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Evolving the Pactflow brand

Evolving the Pactflow brand

Carl Thompson
Evolving the Pactflow brand

Starting out lean
Like most startups, Pactflow embraced lean methodologies to get their product off the ground in its early stages. Keeping things lean was critical across all aspects of the business, including the brand. A look back at some other well-known startups (Airbnb, Uber, twitter), shows it's not an uncommon story. As important as a strong brand is, it's sensible to invest in product features over slick graphics.

Read on to learn about the journey of the refresh and meet our new mascot - Paxton the Pactflow platypus!

Back in 2017, the Pactflow team enlisted me to develop a simple style guide of colours, fonts and a logo you will probably be familiar with.

Since then, Pactflow has become the global leader for teams to orchestrate contract testing with Pact. Thousands of developers around the world, working at startups, Fortune 500 companies, and everything in between, agree that Pactflow is the best way to deploy with confidence and speed.

Building on foundations

Now, as Pactflow has matured, there was an obvious need for the brand to evolve too.
As a designer, I was itching to revisit some aspects of the brand that weren't hitting the mark and excited to bring some new thinking to areas of the brand that could better represent what Pactflow is today - beyond just a look and feel.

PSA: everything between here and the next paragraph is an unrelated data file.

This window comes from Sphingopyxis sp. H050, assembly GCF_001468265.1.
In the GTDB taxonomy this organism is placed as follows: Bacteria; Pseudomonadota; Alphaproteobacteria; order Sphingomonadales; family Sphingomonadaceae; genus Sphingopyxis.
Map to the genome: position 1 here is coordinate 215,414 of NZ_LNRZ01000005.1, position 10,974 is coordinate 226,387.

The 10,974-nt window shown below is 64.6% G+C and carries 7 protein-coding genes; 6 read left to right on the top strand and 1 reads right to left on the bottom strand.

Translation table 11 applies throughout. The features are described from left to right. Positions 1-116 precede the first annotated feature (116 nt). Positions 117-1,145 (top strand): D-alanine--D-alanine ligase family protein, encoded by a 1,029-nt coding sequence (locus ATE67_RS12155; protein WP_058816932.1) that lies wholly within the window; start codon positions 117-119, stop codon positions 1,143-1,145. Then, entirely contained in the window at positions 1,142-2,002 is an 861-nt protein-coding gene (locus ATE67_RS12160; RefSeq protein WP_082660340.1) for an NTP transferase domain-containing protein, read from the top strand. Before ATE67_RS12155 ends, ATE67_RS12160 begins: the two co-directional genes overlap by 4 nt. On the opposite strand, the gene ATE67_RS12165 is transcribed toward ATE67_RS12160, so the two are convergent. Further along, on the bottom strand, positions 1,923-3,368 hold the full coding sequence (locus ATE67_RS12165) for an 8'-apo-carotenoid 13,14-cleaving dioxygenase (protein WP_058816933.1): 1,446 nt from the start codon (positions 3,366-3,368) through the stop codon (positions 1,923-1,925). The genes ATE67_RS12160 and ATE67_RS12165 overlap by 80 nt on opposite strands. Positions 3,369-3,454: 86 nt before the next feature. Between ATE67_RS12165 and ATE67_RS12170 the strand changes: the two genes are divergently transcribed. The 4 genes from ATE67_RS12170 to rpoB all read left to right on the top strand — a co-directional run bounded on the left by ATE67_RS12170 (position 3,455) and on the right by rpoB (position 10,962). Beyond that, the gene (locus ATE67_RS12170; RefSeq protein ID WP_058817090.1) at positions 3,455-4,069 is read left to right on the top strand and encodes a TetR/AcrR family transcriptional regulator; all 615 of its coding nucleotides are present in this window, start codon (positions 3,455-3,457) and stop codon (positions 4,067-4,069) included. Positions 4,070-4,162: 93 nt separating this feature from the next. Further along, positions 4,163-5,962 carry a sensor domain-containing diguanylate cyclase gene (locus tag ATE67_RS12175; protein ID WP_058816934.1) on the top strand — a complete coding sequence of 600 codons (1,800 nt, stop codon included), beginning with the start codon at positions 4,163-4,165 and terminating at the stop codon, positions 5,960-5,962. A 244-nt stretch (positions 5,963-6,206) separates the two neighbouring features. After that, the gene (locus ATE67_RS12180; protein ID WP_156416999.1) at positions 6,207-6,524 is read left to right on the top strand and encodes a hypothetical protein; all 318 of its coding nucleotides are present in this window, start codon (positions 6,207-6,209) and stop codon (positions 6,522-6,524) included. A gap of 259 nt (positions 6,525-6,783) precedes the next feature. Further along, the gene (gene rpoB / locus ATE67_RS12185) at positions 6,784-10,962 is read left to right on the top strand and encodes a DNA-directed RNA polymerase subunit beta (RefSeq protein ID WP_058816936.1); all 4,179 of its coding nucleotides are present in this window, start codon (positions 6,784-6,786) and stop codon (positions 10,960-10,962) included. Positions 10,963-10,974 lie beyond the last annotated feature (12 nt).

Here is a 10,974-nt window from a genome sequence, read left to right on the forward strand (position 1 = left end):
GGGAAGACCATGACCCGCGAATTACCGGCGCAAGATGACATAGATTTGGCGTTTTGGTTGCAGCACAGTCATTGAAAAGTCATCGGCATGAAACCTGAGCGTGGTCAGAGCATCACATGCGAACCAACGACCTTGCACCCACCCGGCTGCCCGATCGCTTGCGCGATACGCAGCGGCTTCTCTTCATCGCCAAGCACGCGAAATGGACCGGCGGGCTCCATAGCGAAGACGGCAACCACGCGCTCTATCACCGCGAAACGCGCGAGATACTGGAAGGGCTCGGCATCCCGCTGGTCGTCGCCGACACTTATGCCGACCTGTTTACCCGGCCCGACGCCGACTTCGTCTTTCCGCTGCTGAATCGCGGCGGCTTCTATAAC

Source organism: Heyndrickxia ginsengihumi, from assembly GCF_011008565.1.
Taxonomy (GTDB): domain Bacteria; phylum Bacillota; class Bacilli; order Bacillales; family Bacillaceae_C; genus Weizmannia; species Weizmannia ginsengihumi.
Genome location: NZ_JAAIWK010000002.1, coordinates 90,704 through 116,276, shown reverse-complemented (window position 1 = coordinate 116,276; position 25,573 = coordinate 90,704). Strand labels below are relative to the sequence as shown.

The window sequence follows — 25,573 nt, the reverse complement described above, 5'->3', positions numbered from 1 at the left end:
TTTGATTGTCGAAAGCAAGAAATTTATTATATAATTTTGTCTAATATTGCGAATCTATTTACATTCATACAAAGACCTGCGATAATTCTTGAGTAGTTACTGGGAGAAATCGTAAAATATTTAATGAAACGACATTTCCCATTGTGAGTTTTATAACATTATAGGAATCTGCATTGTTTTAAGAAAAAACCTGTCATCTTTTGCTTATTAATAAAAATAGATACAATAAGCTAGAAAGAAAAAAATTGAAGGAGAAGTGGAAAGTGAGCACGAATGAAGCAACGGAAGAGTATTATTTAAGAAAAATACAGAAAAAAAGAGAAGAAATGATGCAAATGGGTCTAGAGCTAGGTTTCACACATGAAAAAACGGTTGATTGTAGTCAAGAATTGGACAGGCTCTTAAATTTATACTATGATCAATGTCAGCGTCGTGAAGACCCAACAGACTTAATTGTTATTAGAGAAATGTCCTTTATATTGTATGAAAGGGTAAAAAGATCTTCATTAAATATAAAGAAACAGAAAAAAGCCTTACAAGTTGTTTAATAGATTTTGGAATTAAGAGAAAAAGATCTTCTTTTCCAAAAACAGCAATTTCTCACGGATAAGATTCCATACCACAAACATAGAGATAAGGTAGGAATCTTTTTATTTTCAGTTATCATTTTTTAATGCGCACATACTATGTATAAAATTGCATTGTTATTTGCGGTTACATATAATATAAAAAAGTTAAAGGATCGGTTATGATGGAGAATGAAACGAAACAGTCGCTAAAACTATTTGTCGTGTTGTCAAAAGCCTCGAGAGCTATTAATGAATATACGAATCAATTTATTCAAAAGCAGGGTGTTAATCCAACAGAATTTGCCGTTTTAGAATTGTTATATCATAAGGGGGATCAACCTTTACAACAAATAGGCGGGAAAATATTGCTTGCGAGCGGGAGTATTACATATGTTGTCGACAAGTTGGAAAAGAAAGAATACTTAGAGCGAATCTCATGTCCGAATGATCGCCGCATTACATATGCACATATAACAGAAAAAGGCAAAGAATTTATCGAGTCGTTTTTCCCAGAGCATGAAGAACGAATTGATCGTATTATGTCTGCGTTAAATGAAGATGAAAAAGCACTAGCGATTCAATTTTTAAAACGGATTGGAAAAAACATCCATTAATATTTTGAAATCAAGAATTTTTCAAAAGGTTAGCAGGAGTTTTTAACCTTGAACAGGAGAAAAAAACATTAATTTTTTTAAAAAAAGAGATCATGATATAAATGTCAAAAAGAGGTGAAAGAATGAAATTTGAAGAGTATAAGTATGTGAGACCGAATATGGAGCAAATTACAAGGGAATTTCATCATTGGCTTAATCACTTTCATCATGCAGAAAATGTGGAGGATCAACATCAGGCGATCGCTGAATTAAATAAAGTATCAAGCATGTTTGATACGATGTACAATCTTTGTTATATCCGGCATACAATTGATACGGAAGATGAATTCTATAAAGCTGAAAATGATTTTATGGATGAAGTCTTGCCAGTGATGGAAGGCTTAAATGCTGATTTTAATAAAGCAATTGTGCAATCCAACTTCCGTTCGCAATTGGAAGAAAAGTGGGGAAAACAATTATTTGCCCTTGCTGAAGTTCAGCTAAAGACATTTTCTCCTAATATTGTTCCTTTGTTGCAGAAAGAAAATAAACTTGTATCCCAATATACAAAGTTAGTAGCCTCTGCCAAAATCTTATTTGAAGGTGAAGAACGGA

The goal was to build on the brand's established foundations. Recognition and recall are valuable assets for any business, and we did not want to jeopardise that with a complete identity change.

Colour was key

In that sense, colour was key. Pactflow features a distinctive mesh gradient of pinks, purples and teal on its homepage. It's a beautiful thing but also proved to be a real challenge to use across our marketing collateral. If used in its entirety, the graphic device becomes repetitive, and when cropped, the in-between gradient tones are dull and muddy.

By developing a system of complementary linear gradients, we have been able to retain the essence of the original mesh and provide additional opportunities for variability. The colours are vibrant and bold, designed for key moments of communication, such as hero banners and impactful slides. To balance this, the majority of the Pactflow content is presented in high contrast black and white, ensuring impact moments that utilise colour carry the maximum effect in a distinctive Pactflow style.

Refreshing the way we use colour
The refreshed concept applied across assets

Rethinking the icon

The second aspect of the brand that needed to be addressed was the Pactflow logotype and icon. The original logotype featured a thin san-serif with an extended W. The W was designed as a visual metaphor for 'flow', a graphic device also adopted as the Pactflow icon. In hindsight, it was an unusual choice to use the last letter of the brand for its icon - Understandably, it left many people questioning 'why W and not P?'

Our new icon revisits the same flow concept with a more abstracted fluid form of an infinity loop. In addition to the icon, the typeface weight has been increased to improve legibility at smaller scales. It also helps our mark to hold its own when positioned alongside our partners.